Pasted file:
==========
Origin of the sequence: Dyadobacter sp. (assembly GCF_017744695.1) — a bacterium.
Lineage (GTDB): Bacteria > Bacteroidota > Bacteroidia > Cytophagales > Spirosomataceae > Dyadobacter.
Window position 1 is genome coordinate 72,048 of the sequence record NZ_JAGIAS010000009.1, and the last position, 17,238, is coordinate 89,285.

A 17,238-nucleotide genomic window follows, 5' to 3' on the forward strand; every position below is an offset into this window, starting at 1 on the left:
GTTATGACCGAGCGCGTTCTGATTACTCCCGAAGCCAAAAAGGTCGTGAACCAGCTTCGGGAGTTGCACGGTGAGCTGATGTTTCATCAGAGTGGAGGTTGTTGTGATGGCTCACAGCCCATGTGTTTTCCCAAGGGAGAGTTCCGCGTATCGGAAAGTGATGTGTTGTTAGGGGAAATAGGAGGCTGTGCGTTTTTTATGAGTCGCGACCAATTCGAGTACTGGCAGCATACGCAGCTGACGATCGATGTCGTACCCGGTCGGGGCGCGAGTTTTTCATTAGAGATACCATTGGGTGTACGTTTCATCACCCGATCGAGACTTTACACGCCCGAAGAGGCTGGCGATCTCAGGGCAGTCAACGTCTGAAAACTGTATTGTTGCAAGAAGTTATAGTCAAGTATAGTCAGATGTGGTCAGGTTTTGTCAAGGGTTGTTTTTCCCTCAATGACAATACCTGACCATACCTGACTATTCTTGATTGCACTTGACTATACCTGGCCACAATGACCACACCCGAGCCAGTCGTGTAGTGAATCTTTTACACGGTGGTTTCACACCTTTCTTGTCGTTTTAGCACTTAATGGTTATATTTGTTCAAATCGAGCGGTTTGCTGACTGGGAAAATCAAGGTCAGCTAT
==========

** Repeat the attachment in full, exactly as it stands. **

Origin of the sequence: Dyadobacter sp. (assembly GCF_017744695.1) — a bacterium.
Lineage (GTDB): Bacteria > Bacteroidota > Bacteroidia > Cytophagales > Spirosomataceae > Dyadobacter.
Window position 1 is genome coordinate 72,048 of the sequence record NZ_JAGIAS010000009.1, and the last position, 17,238, is coordinate 89,285.

A 17,238-nucleotide genomic window follows, 5' to 3' on the forward strand; every position below is an offset into this window, starting at 1 on the left:
GTTATGACCGAGCGCGTTCTGATTACTCCCGAAGCCAAAAAGGTCGTGAACCAGCTTCGGGAGTTGCACGGTGAGCTGATGTTTCATCAGAGTGGAGGTTGTTGTGATGGCTCACAGCCCATGTGTTTTCCCAAGGGAGAGTTCCGCGTATCGGAAAGTGATGTGTTGTTAGGGGAAATAGGAGGCTGTGCGTTTTTTATGAGTCGCGACCAATTCGAGTACTGGCAGCATACGCAGCTGACGATCGATGTCGTACCCGGTCGGGGCGCGAGTTTTTCATTAGAGATACCATTGGGTGTACGTTTCATCACCCGATCGAGACTTTACACGCCCGAAGAGGCTGGCGATCTCAGGGCAGTCAACGTCTGAAAACTGTATTGTTGCAAGAAGTTATAGTCAAGTATAGTCAGATGTGGTCAGGTTTTGTCAAGGGTTGTTTTTCCCTCAATGACAATACCTGACCATACCTGACTATTCTTGATTGCACTTGACTATACCTGGCCACAATGACCACACCCGAGCCAGTCGTGTAGTGAATCTTTTACACGGTGGTTTCACACCTTTCTTGTCGTTTTAGCACTTAATGGTTATATTTGTTCAAATCGAGCGGTTTGCTGACTGGGAAAATCAAGGTCAGCTAT